SINCE the Industrial Revolution, manufacturing strengths have propped up the German economic machine.
Industrial giants - names such as Daimler-Benz, Krupp, and Bayer - made Germany the economic powerhouse of present-day Europe and a crucial player in the effort to achieve lasting Continental prosperity.
But the economic rules are rapidly changing as Europe prepares for the 21st century. The service sector is coming to dominate heavy industry in the new age, and the cutting edge will involve developing computers and other information technology rather than heavy machinery.
That is prompting some economists to warn that Germany is dangerously underprepared for economic competition in the post-cold-war world.
``We need much more flexibility than we have right now,'' says Jurgen Dongas, an economist at the University of Cologne who served on the government's Deregulation Commission from 1989 to 1991.
``The future of the industrial state, that is the issue,'' says Arnulf Baring, a Berlin political scientist. ``We cannot maintain the current social-welfare state if we don't change the way industry works.''
Responsibility for guiding Germany through the transition will fall on Chancellor Helmut Kohl's coalition, which scored a narrow victory in the Oct. 16 elections. Mr. Kohl advocates deregulation, but it is unclear whether the chancellor - one of the last remaining world leaders from the cold-war era - retains the vigor and vision to implement dramatic change.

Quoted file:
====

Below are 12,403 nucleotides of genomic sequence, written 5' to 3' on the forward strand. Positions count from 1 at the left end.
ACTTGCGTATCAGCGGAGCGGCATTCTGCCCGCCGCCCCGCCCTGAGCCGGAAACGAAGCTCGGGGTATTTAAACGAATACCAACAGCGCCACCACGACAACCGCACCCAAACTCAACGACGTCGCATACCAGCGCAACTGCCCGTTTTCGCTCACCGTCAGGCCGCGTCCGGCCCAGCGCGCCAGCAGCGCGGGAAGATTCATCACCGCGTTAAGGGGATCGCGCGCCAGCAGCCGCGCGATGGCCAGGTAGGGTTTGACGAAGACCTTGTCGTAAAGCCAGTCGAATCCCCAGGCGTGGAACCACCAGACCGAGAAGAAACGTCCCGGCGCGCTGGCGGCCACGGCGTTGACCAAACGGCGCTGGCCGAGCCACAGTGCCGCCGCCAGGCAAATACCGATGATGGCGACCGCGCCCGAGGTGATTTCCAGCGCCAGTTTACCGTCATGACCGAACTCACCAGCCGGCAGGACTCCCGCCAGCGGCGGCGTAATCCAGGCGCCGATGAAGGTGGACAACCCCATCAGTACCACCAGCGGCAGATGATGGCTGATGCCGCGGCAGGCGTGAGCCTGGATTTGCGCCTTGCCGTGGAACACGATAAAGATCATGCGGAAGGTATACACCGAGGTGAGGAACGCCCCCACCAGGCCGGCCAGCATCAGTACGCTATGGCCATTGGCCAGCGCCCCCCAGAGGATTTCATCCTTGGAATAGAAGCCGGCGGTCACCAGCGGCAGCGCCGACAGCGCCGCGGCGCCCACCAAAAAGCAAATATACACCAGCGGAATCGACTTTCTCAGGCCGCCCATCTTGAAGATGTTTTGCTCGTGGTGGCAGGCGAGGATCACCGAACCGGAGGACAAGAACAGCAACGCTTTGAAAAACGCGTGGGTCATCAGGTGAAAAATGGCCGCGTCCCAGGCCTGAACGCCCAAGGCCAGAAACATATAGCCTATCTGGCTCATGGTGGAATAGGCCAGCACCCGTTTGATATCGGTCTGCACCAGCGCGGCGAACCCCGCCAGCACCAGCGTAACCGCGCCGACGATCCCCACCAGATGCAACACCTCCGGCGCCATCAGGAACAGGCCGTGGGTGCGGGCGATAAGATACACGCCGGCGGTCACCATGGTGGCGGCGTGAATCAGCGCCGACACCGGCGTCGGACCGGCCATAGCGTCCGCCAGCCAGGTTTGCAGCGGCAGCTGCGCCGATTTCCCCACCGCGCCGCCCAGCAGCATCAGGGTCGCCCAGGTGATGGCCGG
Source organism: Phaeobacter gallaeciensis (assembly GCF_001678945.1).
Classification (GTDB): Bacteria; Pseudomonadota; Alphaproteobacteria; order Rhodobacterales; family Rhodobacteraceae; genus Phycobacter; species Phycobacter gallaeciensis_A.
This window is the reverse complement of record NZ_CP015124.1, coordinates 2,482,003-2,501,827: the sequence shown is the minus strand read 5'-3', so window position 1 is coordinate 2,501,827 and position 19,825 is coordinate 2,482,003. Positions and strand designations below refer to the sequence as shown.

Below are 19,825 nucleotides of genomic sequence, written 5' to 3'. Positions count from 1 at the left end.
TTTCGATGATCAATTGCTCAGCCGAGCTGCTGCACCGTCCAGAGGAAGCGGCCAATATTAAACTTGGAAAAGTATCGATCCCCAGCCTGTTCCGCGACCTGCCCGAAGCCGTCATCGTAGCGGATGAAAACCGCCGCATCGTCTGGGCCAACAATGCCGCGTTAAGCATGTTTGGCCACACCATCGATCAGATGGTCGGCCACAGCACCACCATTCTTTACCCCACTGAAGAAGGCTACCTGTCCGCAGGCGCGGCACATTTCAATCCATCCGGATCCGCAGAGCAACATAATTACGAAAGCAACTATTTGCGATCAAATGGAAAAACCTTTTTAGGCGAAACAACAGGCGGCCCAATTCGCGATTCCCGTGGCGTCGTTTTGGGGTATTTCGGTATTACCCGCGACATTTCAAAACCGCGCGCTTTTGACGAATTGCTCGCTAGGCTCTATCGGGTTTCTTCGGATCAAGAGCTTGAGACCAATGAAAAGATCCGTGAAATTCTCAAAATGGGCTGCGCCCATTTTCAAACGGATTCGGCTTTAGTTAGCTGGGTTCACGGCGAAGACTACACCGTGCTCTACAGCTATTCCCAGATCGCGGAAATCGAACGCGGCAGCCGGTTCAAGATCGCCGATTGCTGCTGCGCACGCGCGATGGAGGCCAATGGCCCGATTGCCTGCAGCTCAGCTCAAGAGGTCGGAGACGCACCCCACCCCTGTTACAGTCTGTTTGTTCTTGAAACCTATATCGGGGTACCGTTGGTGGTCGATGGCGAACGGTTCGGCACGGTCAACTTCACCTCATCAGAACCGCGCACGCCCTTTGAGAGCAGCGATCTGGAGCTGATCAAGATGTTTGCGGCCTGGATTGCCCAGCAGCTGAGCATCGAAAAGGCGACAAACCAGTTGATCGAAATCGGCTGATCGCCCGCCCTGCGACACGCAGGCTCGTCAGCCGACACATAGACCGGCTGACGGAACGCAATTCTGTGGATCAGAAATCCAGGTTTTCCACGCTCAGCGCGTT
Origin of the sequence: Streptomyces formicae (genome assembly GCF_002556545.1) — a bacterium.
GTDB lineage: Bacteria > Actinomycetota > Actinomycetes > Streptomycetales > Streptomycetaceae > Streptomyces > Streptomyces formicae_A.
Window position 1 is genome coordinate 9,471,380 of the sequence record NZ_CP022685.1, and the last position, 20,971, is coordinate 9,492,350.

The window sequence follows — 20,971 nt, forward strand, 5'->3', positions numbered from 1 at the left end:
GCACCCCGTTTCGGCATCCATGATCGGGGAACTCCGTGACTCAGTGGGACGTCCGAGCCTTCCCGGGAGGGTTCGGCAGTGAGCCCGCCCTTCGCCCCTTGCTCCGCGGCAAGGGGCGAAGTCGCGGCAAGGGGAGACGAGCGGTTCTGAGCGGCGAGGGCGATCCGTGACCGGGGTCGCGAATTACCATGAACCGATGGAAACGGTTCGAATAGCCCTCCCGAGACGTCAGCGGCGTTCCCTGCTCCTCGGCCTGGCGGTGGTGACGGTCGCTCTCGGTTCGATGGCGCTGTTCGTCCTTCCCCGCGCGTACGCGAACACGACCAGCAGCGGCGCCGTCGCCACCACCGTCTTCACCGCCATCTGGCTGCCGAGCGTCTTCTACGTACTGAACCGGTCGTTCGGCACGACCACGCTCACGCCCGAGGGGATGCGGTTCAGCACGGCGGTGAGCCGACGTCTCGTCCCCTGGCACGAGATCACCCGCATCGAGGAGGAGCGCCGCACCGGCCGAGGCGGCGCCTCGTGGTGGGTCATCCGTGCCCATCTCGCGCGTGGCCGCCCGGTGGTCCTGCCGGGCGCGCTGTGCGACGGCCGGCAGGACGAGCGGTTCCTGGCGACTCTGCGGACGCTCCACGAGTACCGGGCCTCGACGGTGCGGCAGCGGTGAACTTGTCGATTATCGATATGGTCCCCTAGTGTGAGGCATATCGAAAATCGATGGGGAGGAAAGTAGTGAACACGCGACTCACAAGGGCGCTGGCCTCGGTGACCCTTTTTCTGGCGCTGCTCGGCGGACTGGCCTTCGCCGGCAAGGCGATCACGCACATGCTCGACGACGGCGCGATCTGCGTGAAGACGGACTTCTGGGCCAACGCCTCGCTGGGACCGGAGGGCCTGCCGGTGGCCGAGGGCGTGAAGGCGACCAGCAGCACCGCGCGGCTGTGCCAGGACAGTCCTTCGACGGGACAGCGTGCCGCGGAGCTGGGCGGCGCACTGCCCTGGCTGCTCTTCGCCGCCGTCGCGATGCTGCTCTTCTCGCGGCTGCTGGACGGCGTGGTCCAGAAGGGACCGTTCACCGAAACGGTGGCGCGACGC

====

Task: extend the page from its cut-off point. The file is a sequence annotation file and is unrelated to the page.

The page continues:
Germany's ability to adapt is critical to the success of the European Union's attempt to create a continentwide federation of states.
Forging closer EU cooperation will be difficult under any circumstances. But the experiment has virtually no prospects for success if Germany - a major force for integration - goes into a significant economic decline. And plenty of historical precedents highlight the danger to European stability when Germany is not firmly anchored in a Continental security system.
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The German economy is governed by some of the stiffest regulations in Europe. While future prosperity may hinge on the retail and service sectors, they may be the most rigid areas of the economy.
Shopping hours, for example, are strictly regulated, with stores closed nationwide on Sundays and holidays. A cash-only attitude prevails, as many smaller shops still refuse to accept credit cards.
Expansive labor laws - covering everything from hiring to discounting - have left customer-service skills underdeveloped. Meanwhile, key service-sector businesses, such as the state-run telephone company, have received government regulation and protection.
``Many companies don't feel they need to provide service,'' says Volker Gorgen, a deregulation specialist at the German Industry and Trade Council (DIHT), a Bonn think tank. ``When you operate like a monopoly, there isn't a need to attract customers.''
A short-term lift
Despite its rigidity, Germany still has the world's third- largest economy. Statistics indicate a strong economic recovery is under way after the country's worst recession since World War II. The government projects that gross domestic product for 1994 could rise more than 2.5 percent, far exceeding expectations at the start of the year.
The good economic news boosted Kohl's ratings in opinion polls leading up to the Oct. 16 vote, and was crucial to his coalition's slim win over the Social Democrats.